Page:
The Garman-Kohlhagen option pricing model is an option valuation model that can be used to value European currency options. The Garman-Kohlhagen model treats foreign currencies as if they are equity securities that provide a known dividend yield. The owner of the foreign (domestic) currency receives a dividend yield equal to the risk-free rate in the foreign (domestic) country.
Similarly to the Black-Scholes option pricing model, the exchange rate is assumed to follow a Brownian motion. At the bottom of this page, we implement an Excel spreadsheet that implements a Garman Kohlhagen calculator.
Garman-Kohlhagen model explanation
The Garman-Kohlhagen model is a modification to the Black-Scholes option pricing model. It was proposed in 1983 by Garman and Kohlhagen. Garman and Kohlhagen modified the Black–Scholes model such that the model can cope with the presence of two risk-free interest rates. The difference with the BS model is that GK model corrects the difference between native and foreign interest rates. At the same time, the GK model shares the same limitations as the Black-Scholes model.
The Garman-Kohlhagen model predicts that FX call options are cheaper than standard European call options but FX put options are more expensive than standard put options.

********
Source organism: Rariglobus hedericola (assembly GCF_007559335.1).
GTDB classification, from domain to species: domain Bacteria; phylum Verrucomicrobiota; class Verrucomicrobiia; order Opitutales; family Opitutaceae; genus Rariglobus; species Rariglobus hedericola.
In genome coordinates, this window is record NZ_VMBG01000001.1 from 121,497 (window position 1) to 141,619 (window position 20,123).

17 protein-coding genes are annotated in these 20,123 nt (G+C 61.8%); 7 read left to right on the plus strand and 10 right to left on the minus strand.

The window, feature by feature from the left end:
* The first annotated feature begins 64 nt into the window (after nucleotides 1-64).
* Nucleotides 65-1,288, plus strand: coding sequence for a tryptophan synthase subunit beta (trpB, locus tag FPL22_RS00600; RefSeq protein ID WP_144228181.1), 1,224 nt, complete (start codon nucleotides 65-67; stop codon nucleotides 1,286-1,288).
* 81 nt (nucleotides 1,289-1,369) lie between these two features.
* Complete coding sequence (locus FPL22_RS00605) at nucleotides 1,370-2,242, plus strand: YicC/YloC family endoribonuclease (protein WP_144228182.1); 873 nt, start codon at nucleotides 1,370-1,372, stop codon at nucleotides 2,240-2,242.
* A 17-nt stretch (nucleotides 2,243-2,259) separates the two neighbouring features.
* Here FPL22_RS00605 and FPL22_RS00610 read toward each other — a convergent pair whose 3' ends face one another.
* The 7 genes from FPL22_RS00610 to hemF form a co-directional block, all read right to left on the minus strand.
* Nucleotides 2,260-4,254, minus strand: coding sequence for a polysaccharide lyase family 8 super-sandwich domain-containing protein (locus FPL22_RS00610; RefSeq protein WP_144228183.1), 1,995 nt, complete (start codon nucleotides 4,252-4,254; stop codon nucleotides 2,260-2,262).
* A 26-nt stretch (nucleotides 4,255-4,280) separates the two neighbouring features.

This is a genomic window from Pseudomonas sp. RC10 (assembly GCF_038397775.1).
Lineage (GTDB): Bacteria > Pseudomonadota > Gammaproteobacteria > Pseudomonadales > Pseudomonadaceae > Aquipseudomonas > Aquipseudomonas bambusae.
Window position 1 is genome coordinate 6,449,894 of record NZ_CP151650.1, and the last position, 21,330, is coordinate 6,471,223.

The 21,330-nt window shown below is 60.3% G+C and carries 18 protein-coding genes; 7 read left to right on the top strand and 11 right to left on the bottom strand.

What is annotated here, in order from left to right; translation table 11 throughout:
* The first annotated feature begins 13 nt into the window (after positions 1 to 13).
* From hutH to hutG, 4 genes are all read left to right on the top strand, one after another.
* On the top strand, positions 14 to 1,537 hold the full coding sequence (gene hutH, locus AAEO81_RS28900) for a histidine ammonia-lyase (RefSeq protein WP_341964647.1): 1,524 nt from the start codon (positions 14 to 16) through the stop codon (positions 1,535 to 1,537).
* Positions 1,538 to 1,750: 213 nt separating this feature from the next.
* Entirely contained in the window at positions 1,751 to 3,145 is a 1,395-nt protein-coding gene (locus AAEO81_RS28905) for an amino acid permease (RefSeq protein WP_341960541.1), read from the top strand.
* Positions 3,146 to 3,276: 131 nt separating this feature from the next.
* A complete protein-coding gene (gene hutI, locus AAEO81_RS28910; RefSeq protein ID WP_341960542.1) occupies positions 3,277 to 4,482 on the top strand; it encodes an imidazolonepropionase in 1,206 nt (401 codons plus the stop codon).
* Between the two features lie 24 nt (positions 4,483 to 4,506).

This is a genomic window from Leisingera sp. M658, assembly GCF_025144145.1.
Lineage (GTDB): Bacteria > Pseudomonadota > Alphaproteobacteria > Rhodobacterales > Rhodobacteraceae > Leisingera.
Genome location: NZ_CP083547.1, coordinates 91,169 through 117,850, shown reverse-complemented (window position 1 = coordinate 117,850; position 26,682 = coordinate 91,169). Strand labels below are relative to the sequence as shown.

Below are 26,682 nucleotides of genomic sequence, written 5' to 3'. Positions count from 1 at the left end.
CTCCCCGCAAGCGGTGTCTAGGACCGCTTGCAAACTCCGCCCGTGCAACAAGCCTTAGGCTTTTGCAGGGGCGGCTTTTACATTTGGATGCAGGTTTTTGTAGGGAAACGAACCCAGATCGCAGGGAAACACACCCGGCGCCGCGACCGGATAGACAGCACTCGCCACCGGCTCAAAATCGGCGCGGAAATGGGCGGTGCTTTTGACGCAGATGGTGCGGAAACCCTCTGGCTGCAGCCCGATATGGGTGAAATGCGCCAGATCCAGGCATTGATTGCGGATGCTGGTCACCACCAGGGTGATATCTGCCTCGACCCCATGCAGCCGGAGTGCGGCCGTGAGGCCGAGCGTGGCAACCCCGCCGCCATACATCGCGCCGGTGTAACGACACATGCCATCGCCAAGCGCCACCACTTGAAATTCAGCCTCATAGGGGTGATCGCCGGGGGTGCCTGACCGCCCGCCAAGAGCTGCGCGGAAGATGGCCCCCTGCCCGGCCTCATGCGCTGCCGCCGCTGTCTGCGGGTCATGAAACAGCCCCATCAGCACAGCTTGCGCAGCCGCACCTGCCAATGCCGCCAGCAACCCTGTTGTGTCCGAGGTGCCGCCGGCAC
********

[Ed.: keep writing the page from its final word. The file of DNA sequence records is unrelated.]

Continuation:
Garman Kohlhagen model formula
Suppose rd is the risk free rate of the domestic currency and rf is the foreign currency risk free rate. Note that we have to use the FX rate such that both the strike and current spot are expressed in terms of units of domestic currency per unit of foreign currency. The resulting option value we get will also be in the same units.
The domestic currency value of a call option is then
The put option formula is
S0 is the current spot price
K is the strike price
N(x) is the cumulative normal distribution function
rd is the domestic risk free rate
rf is the foreign risk free rate
T is the time to maturity
And sigma is the volatility of the FX rate.
The Garman-Kohlhagen calculator using an Excel spreadsheet can be downloaded below. In the spreadsheet, we implement an example that illustrates how to use the above formulae.
Click to add your own text here